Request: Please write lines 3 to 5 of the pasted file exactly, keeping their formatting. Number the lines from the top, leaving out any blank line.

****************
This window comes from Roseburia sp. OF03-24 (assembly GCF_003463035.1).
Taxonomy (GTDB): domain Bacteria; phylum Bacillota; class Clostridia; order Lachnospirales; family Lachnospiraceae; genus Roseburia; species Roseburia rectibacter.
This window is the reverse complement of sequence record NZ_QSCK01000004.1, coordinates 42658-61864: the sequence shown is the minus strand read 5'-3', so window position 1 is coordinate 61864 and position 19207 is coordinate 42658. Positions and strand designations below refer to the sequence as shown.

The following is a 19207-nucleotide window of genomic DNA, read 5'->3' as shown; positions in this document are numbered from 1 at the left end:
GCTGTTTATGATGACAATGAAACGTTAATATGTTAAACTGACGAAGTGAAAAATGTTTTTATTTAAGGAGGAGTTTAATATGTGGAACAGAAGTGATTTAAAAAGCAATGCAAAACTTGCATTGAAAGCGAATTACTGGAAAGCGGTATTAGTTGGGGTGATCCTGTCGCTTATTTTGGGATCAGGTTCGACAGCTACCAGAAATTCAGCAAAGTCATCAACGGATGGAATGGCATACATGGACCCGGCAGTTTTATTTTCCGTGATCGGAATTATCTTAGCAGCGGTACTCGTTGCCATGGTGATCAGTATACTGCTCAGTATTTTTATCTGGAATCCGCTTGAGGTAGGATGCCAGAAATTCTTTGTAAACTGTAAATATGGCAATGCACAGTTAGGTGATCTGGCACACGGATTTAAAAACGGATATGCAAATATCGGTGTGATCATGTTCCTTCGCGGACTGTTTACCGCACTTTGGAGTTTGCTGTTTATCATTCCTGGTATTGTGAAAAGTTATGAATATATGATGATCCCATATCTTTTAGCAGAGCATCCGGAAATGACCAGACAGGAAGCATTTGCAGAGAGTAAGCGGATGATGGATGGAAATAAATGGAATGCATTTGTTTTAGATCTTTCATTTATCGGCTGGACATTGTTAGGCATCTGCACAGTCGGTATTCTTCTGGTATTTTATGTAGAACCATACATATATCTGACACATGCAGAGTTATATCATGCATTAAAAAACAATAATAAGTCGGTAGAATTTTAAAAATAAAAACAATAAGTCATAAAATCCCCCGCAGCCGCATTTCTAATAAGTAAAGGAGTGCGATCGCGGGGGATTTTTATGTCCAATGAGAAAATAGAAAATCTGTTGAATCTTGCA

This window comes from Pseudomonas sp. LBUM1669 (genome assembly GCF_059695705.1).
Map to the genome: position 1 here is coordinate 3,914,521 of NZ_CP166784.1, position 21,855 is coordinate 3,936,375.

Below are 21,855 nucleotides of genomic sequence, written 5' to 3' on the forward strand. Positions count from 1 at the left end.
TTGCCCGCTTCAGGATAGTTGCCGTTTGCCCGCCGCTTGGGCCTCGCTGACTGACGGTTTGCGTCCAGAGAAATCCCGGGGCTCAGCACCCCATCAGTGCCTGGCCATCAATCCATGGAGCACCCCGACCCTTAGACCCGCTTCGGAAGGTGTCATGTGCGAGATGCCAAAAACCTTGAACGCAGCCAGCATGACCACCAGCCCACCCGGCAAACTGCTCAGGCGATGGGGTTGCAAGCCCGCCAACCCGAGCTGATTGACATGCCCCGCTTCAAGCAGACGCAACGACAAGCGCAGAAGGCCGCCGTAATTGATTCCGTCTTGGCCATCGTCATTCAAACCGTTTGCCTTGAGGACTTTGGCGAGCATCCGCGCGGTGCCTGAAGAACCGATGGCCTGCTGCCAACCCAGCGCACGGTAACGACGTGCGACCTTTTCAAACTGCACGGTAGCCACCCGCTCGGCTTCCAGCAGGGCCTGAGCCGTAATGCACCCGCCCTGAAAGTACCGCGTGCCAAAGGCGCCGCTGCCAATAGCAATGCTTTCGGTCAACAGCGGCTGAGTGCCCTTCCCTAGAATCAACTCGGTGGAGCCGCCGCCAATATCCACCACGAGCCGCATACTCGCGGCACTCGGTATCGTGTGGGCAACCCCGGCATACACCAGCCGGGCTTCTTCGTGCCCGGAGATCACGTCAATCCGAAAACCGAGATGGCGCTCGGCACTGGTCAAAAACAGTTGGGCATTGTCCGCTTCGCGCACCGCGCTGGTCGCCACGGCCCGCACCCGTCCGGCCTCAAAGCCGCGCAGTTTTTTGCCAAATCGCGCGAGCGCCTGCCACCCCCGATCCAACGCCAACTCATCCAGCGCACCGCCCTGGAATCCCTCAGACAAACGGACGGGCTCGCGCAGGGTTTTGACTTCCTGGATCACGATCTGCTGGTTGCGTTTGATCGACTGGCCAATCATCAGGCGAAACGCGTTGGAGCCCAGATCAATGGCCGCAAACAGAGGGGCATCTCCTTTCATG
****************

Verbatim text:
This window is the reverse complement of sequence record NZ_QSCK01000004.1, coordinates 42658-61864: the sequence shown is the minus strand read 5'-3', so window position 1 is coordinate 61864 and position 19207 is coordinate 42658. Positions and strand designations below refer to the sequence as shown.

The following is a 19207-nucleotide window of genomic DNA, read 5'->3' as shown; positions in this document are numbered from 1 at the left end:
GCTGTTTATGATGACAATGAAACGTTAATATGTTAAACTGACGAAGTGAAAAATGTTTTTATTTAAGGAGGAGTTTAATATGTGGAACAGAAGTGATTTAAAAAGCAATGCAAAACTTGCATTGAAAGCGAATTACTGGAAAGCGGTATTAGTTGGGGTGATCCTGTCGCTTATTTTGGGATCAGGTTCGACAGCTACCAGAAATTCAGCAAAGTCATCAACGGATGGAATGGCATACATGGACCCGGCAGTTTTATTTTCCGTGATCGGAATTATCTTAGCAGCGGTACTCGTTGCCATGGTGATCAGTATACTGCTCAGTATTTTTATCTGGAATCCGCTTGAGGTAGGATGCCAGAAATTCTTTGTAAACTGTAAATATGGCAATGCACAGTTAGGTGATCTGGCACACGGATTTAAAAACGGATATGCAAATATCGGTGTGATCATGTTCCTTCGCGGACTGTTTACCGCACTTTGGAGTTTGCTGTTTATCATTCCTGGTATTGTGAAAAGTTATGAATATATGATGATCCCATATCTTTTAGCAGAGCATCCGGAAATGACCAGACAGGAAGCATTTGCAGAGAGTAAGCGGATGATGGATGGAAATAAATGGAATGCATTTGTTTTAGATCTTTCATTTATCGGCTGGACATTGTTAGGCATCTGCACAGTCGGTATTCTTCTGGTATTTTATGTAGAACCATACATATATCTGACACATGCAGAGTTATATCATGCATTAAAAAACAATAATAAGTCGGTAGAATTTTAAAAATAAAAACAATAAGTCATAAAATCCCCCGCAGCCGCATTTCTAATAAGTAAAGGAGTGCGATCGCGGGGGATTTTTATGTCCAATGAGAAAATAGAAAATCTGTTGAATCTTGCA